I first heard of the fire while driving to work. Jim Scott, a radio personality on WLW in Cincinnati, and his wife, Donna, were onboard acting as tour guides for a group of passengers. Jim used his cell phone to call back to the station and report on the fire first-hand. His account caught my attention, and I had the opportunity to chat with him once he was home safely.
Jim and his wife were in the dining room when they heard the seven short and one long blast of the ship's horn indicating an emergency. This was followed by an announcement of a fire in the engine room and for passengers to collect their life vests and go to their muster stations. Jim indicated that all 700 passengers moved with calm and quickly complied.
The muster points — a lounge in the front of the ship and a restaurant/bar in the rear — provided relatively comfortable seating and direct access to the lifeboats had it become necessary to use them. A second announcement indicated that the ship's company was going to attempt to extinguish the fire with their CO2 flooding system. It also indicated that the ship would go dark during this attempt. This appears consistent with the need to make a confined space such as an engine room as airtight as possible to starve the fire and to hold the concentrated CO2 in place long enough to effectively extinguish the fire and cool the space.
The lack of air in the space also meant losing the regular lighting powered by the remaining engines and, most likely, auxiliary light provided by the emergency generator. What remained were battery-powered emergency lights in hallways and the muster crew with flashlights. Jim indicated that the crew requested passengers to make as little movement as possible due to the subdued lighting; meanwhile, the limited restroom facilities required a flashlight-equipped crew member to guide a passenger to and from, as well as to stand in the doorway to provide a minimal amount of light within the lavatory. Ironically, Jim said that smokers were allowed to go on deck for a cigarette.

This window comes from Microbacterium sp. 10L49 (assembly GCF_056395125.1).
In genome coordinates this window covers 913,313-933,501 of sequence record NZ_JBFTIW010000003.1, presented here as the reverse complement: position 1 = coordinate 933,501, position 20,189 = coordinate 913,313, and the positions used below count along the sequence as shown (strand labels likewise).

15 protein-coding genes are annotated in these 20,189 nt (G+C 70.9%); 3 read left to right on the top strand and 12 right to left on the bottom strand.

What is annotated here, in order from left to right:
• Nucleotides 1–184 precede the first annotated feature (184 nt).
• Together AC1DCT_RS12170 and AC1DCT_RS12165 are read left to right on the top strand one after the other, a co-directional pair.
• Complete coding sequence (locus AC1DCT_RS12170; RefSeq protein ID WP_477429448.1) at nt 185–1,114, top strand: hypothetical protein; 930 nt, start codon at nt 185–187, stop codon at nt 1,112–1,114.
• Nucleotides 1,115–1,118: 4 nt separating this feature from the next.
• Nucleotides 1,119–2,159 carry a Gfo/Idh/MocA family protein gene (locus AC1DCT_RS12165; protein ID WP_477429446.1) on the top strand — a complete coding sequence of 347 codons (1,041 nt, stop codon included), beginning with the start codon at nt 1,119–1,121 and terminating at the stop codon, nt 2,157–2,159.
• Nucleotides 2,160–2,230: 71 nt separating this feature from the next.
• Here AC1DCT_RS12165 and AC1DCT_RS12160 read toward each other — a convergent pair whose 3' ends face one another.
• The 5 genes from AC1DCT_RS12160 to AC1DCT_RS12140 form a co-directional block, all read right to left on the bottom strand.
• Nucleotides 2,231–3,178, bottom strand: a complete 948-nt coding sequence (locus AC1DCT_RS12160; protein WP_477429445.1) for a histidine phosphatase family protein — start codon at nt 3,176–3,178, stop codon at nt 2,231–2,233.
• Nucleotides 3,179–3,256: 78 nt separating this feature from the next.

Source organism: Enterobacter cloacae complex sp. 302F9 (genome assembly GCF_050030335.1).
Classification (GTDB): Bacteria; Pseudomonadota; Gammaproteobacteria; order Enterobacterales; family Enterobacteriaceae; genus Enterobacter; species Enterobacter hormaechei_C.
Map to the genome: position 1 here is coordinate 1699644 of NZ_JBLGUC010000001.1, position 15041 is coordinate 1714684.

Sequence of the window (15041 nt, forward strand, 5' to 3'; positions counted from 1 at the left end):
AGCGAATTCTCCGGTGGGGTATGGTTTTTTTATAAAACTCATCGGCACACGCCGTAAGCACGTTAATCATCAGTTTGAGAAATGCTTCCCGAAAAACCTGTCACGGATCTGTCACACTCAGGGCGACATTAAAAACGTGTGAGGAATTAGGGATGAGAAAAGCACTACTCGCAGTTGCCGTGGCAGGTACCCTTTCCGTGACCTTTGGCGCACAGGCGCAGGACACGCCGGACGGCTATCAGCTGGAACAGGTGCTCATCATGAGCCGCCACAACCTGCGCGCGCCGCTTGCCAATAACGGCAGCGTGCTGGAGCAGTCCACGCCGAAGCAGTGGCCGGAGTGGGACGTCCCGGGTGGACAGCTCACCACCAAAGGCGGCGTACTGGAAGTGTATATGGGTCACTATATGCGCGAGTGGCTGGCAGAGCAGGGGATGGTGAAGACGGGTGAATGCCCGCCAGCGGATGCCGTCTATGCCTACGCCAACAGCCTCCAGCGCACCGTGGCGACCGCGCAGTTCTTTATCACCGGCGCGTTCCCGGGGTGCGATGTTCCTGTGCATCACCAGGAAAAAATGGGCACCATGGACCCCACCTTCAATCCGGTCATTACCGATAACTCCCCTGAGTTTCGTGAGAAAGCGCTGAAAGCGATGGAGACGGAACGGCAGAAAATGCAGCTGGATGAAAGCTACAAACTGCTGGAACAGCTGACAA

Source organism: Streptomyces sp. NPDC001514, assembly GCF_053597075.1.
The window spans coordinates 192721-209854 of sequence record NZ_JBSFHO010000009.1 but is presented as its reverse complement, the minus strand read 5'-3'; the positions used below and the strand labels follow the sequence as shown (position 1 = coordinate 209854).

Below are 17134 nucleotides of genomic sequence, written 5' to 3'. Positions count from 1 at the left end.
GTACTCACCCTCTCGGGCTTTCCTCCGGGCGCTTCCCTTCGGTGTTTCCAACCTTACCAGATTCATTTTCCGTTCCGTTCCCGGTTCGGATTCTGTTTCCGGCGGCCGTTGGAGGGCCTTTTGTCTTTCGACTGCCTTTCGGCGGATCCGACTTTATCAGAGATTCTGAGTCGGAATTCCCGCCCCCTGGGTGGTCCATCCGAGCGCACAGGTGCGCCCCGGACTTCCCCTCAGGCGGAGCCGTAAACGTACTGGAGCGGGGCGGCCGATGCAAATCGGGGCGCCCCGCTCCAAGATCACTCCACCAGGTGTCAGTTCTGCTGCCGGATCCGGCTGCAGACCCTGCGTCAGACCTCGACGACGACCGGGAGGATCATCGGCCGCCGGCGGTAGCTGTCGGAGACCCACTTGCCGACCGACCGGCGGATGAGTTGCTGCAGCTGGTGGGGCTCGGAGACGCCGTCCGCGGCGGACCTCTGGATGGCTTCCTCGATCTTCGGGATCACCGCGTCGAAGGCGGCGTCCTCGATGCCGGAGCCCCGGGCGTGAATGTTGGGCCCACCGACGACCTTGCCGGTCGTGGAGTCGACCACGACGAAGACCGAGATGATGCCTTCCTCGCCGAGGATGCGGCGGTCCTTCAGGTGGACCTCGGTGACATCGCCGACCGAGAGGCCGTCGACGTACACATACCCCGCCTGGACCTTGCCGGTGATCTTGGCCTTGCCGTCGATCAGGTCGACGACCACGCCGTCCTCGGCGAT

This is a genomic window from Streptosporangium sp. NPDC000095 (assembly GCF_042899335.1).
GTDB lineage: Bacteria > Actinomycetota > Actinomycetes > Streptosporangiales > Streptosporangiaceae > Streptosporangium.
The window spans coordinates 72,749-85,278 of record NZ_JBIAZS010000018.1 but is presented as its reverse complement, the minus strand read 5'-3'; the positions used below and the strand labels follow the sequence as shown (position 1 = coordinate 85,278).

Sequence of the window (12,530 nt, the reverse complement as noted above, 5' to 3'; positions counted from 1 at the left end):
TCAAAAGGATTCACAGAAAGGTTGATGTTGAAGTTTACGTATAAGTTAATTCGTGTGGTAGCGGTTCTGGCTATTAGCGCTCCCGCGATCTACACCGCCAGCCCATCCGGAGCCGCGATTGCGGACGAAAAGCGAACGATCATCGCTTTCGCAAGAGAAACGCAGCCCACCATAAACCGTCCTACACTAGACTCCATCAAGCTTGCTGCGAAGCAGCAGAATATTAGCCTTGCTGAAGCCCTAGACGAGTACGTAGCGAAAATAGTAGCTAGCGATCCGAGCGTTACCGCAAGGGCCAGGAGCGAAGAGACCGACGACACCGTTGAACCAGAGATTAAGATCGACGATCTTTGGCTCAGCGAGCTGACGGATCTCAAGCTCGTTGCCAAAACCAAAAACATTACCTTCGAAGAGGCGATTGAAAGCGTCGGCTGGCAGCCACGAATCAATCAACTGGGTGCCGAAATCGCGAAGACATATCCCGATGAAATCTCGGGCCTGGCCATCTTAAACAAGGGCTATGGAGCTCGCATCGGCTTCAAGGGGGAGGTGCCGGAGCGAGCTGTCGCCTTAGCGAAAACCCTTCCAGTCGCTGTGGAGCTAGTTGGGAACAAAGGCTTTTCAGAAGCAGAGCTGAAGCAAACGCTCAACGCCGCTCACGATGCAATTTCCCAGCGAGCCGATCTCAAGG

At about 4 a.m., passengers were allowed to go outside to sleep in deck chairs. Jim remembered that sunrise as being particularly beautiful because it also confirmed that fire was out. Later that morning, the Royal Princess was assisted back to Port Said, where the passengers were told that the remainder of the cruise had been canceled and that they would have another day of sightseeing in Egypt and a hotel room on shore while the cruise line made arrangements for their travel back home. All in all, Jim indicated that while the situation was serious, he and his wife never felt threatened or that the ship's crew did not have a back-up should the fire not have been contained.
Despite extensive damage that forced the Royal Princess to miss its next cruise and be taken to Athens for additional repairs, it again sailed on July 3 on a 14-day cruise of Italy and the Mediterranean. My wife and I were passengers on this cruise, and noticed the officers' and crew's attention to detail — not only the emergency drill but also the several onboard fire drills for the ship's company. One evening during the captain's reception, an announcement was made for the assessment team to assemble for a fire that was reported in the fitness center. I could tell the events of three weeks prior were still on the minds of the officers and crew who left the reception. Fortunately, this turned out to be nothing more than an overheated motor on a piece of fitness equipment, but it proved how capable and ready this ship was to handle an emergency.
Shipboard firefighting is a different animal. Those firefighters, whether onboard a ship or covering a port, must take a different approach than most of us used to structural or even CFR firefighting. Thankfully, the major cruise lines have taken fire and other potential disasters at sea very seriously. It is a tribute to the onboard suppression systems, and to the constant drills that keep passengers from being too complacent.
Chief Robert R. Rielage, CFO, EFO, MIFireE, is the chief of Wyoming (Ohio) Fire-EMS, a 78-member combination fire department bordering Cincinnati. He previously served as the fire marshal of the state of Ohio. A graduate of the Kennedy School's Program for Senior Executives in State and Local Government at Harvard University, Rielage holds a master's degree in public administration from Norwich University and is the immediate past-president of the Institution of Fire Engineers-USA Branch. He is a member of the FIRE CHIEF Editorial Advisory Board.